Modal verbs

A modal verb is a verb which is used with another verb to express such ideas as possibility, ability, and necessity, e.g. computers can perform a wide range of tasks. Modal verbs in English can present some difficulties for learners. They occur quite frequently in the academic context and the range and variety of their use can make understanding and using them correctly quite a challenge.

The nine main modal verbs express a range of meanings, which may differ very subtly.

Modal verbs are used to indicate the writer's or speaker's attitude to what he or she is writing or saying. There are three main categories of meaning.

  • possibility/ability/permission
  • obligation/necessity
  • intention/prediction

Expressing possibility, ability and permission

The most common meaning for modal verbs in the category of possibility, ability and permission is logical possibility: indicating what is or is not possible from what we know about a situation. All four modals in this category (can, could, may, might) are used in this way.

Can is frequently used to indicate ability.

The use of can and may to ask or give someone permission is common in speech but rare in formal writing, because it involves personal interaction.

Expressing obligation and necessity, intention and prediction

In the category of modal verbs expressing obligation and necessity there are two main meanings found in formal writing. The first meaning is that of personal obligation; the writer states what he/she and perhaps the reader is obliged to do/believe etc. using a modal verb such as must or should.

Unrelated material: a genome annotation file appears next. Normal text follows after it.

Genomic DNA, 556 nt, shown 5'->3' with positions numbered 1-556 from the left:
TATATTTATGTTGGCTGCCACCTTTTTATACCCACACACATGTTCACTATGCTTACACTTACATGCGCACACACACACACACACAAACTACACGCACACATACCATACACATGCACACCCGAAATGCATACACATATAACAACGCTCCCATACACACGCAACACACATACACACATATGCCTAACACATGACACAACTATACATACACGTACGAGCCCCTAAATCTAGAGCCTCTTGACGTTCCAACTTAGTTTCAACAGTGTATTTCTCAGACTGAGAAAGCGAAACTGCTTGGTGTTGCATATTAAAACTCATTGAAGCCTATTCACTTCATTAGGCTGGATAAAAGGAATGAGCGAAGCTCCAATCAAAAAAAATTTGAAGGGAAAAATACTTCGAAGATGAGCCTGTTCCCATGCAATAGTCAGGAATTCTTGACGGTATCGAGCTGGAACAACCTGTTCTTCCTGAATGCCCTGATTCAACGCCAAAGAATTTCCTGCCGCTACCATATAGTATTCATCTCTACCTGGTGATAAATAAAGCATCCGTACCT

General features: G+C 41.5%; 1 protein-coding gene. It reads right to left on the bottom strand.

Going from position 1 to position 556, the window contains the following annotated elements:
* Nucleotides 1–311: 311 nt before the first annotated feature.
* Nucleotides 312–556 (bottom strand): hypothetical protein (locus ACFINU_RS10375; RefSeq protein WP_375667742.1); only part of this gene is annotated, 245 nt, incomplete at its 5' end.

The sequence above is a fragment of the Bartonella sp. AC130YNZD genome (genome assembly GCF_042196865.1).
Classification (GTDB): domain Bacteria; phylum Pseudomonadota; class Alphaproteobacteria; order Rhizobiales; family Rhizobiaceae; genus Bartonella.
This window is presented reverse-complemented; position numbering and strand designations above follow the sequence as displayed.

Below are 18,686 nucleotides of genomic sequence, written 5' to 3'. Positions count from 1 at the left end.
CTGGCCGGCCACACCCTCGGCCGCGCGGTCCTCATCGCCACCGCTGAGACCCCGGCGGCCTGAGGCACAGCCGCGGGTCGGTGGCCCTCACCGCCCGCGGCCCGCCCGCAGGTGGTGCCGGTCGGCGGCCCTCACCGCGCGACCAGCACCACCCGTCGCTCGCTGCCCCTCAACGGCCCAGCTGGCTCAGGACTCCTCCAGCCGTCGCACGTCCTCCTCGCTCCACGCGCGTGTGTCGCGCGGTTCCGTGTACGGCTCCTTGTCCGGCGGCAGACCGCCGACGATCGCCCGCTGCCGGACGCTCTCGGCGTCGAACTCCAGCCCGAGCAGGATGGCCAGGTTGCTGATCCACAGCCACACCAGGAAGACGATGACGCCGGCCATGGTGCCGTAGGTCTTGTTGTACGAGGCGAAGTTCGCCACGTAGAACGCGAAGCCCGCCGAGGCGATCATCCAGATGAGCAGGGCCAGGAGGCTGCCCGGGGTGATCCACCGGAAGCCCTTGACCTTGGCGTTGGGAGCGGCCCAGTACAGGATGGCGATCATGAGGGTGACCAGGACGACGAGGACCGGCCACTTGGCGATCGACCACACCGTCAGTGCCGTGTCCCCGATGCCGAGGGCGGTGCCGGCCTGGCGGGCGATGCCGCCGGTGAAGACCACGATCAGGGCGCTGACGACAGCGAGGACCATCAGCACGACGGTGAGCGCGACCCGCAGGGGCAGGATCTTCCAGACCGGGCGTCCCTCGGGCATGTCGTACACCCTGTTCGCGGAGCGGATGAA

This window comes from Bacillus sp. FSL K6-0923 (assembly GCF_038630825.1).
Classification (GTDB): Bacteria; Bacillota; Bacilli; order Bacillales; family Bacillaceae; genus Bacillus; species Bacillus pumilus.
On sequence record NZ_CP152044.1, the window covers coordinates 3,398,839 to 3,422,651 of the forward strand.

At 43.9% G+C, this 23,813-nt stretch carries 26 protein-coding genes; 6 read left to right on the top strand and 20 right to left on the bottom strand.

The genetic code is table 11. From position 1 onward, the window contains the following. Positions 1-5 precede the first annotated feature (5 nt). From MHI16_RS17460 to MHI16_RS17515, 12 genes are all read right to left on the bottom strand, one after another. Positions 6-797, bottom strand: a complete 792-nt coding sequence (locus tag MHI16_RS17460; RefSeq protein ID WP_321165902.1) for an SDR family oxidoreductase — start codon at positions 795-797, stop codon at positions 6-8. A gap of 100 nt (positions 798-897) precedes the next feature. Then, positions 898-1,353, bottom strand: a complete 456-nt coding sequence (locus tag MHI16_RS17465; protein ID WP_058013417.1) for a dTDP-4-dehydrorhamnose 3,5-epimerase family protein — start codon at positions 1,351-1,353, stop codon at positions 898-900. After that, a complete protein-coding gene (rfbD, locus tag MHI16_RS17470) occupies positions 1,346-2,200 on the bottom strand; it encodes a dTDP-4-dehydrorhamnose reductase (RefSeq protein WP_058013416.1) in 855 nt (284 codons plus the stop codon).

The second meaning is that of logical necessity; the writer states what he/she wants the reader to conclude from the information presented using a modal verb such as must or should.

Using modal verbs to express intention and prediction clearly relates to future time. This is a large and complex area of English grammar, and here the focus is on the modals will, would and shall; how they are used and how they can be distinguished.

will and would are commonly used in formal writing to predict future events or states that are not caused by anyone. Very often the period or point in time is not mentioned.

shall is used to indicate the writer's personal intention. This is a formal and conventional use of this modal.

Helpful sites for practice


http://www.edufind.com/english/grammar/index.cfm
Online grammar explanations with examples.


http://www.reocities.com/gwyni_99/gerinfless.html
Grammar explanation links to practice exercises and a useful verb list.


http://owl.english.purdue.edu/handouts/grammar/g_verbals.html
Detailed information with practice in this area of grammar.


http://www.monash.edu.au/lls/llonline/index.xml
A comprehensive set of resources for grammar. Provided by Monash University, Australia.


http://www.wordskills.com/general/prepositions
A reference list of common dependent prepositions.

British Council Learnenglish Grammar Games
http://learnenglish.britishcouncil.org/en/grammar-games
Grammar games to practise most aspects of grammar.


http://esl.about.com/library/quiz/bl_grammarterms.htm
Test your knowledge of grammar terminology by matching examples to grammar terms.


http://www.usingenglish.com/glossary.html
A comprehensive online glossary of grammatical terms.


http://www.englishpage.com/index.html
Grammar practice website.


http://www.englishclub.com/grammar/index.htm
Grammar practice website.

SOURCE: The Open University, 2011

 
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